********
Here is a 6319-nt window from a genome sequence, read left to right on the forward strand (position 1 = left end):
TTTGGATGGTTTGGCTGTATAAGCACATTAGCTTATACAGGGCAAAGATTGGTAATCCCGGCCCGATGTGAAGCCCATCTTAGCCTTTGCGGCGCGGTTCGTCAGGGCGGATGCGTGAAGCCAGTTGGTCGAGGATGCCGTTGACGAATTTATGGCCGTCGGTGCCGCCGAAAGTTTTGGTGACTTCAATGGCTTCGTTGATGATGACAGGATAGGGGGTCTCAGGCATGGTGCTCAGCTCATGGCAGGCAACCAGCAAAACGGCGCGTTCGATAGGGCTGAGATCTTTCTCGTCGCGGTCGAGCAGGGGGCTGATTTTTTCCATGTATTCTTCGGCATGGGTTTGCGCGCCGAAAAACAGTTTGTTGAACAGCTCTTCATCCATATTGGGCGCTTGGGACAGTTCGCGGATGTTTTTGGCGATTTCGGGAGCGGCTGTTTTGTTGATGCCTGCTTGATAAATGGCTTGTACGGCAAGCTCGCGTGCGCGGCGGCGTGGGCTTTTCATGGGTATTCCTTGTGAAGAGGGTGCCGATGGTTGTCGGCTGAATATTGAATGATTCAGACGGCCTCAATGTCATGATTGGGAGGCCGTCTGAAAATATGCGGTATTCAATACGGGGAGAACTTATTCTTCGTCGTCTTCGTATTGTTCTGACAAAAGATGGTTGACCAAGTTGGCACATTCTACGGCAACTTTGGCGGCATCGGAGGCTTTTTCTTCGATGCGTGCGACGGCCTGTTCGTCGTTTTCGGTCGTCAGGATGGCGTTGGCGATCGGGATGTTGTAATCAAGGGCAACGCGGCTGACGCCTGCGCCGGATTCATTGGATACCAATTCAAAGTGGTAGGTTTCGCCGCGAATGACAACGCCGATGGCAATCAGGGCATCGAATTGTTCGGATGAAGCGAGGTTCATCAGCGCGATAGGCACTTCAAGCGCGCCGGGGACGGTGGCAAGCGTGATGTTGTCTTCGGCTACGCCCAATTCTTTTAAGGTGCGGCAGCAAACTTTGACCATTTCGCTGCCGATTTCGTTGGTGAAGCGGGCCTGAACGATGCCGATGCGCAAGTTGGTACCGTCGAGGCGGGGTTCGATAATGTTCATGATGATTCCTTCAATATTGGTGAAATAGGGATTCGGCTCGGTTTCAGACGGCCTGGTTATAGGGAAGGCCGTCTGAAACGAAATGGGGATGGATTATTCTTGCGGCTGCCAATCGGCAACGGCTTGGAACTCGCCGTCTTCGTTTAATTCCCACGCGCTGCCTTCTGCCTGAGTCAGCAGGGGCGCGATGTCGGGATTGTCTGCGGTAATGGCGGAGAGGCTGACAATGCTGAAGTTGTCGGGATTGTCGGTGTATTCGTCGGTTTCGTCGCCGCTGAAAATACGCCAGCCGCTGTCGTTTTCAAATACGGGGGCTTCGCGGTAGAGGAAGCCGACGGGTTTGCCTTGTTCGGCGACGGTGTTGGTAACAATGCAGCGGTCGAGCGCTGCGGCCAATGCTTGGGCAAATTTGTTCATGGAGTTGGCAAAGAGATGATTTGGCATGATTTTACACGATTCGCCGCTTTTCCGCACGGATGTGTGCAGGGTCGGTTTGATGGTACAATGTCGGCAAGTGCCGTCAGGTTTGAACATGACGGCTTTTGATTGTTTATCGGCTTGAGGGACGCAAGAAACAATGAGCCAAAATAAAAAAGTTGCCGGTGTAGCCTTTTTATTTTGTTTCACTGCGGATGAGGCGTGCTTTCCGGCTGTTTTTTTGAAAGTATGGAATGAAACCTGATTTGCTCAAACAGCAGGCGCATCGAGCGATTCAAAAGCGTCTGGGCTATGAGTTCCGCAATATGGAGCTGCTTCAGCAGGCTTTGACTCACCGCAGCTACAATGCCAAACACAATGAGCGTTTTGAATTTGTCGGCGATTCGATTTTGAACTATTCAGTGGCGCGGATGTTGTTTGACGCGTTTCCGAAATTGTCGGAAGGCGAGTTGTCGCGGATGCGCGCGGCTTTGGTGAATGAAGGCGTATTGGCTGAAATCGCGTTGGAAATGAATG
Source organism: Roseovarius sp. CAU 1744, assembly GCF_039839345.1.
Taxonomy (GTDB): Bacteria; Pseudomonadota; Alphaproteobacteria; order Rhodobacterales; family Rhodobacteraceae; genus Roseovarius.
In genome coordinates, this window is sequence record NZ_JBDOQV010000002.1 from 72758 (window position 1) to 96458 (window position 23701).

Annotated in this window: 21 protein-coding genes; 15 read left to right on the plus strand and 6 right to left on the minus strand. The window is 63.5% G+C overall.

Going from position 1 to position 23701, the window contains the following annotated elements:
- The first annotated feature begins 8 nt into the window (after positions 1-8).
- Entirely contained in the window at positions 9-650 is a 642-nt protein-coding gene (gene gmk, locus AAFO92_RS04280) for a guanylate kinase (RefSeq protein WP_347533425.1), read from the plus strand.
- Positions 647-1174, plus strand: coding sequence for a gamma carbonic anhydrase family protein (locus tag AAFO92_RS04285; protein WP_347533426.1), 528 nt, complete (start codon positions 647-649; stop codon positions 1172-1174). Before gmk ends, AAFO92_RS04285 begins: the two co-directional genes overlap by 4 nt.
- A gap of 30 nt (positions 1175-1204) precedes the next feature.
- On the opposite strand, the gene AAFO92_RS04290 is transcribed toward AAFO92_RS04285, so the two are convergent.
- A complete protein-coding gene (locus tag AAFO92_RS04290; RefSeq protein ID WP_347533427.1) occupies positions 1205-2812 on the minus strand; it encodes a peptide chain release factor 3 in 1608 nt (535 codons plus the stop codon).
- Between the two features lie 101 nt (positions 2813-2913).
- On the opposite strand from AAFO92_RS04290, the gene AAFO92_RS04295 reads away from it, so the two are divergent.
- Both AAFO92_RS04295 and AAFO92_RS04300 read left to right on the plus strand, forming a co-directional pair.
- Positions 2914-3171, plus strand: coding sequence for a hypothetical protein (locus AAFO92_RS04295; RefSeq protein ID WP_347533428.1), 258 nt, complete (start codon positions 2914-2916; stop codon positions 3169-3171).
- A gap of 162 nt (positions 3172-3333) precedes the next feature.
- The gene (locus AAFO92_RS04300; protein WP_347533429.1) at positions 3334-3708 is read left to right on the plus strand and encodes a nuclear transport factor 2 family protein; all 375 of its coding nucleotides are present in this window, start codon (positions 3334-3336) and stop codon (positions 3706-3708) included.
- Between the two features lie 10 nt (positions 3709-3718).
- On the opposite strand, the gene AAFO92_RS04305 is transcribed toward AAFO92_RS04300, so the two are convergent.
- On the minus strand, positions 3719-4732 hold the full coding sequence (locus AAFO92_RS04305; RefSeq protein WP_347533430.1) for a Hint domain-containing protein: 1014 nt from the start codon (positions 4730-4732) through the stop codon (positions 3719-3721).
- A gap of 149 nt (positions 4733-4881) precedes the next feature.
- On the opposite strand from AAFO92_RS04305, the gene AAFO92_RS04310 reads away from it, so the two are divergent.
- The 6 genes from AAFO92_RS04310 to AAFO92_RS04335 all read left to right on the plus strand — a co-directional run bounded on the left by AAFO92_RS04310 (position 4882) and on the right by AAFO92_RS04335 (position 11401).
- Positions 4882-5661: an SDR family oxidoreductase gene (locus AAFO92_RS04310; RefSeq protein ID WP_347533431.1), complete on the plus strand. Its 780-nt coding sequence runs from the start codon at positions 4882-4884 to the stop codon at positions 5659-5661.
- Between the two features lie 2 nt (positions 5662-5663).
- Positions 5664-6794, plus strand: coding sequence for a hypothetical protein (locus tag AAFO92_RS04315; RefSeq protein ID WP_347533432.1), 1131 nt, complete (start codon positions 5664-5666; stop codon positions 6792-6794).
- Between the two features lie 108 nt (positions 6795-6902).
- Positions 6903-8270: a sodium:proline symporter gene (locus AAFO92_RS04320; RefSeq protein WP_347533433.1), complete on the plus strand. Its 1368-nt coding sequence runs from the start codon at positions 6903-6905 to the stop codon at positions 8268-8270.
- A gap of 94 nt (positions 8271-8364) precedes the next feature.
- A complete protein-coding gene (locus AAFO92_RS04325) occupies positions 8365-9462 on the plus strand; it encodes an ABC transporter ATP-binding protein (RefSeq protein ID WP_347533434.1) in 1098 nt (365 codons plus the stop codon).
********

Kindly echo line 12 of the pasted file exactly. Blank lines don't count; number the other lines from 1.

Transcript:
- On the opposite strand, the gene AAFO92_RS04290 is transcribed toward AAFO92_RS04285, so the two are convergent.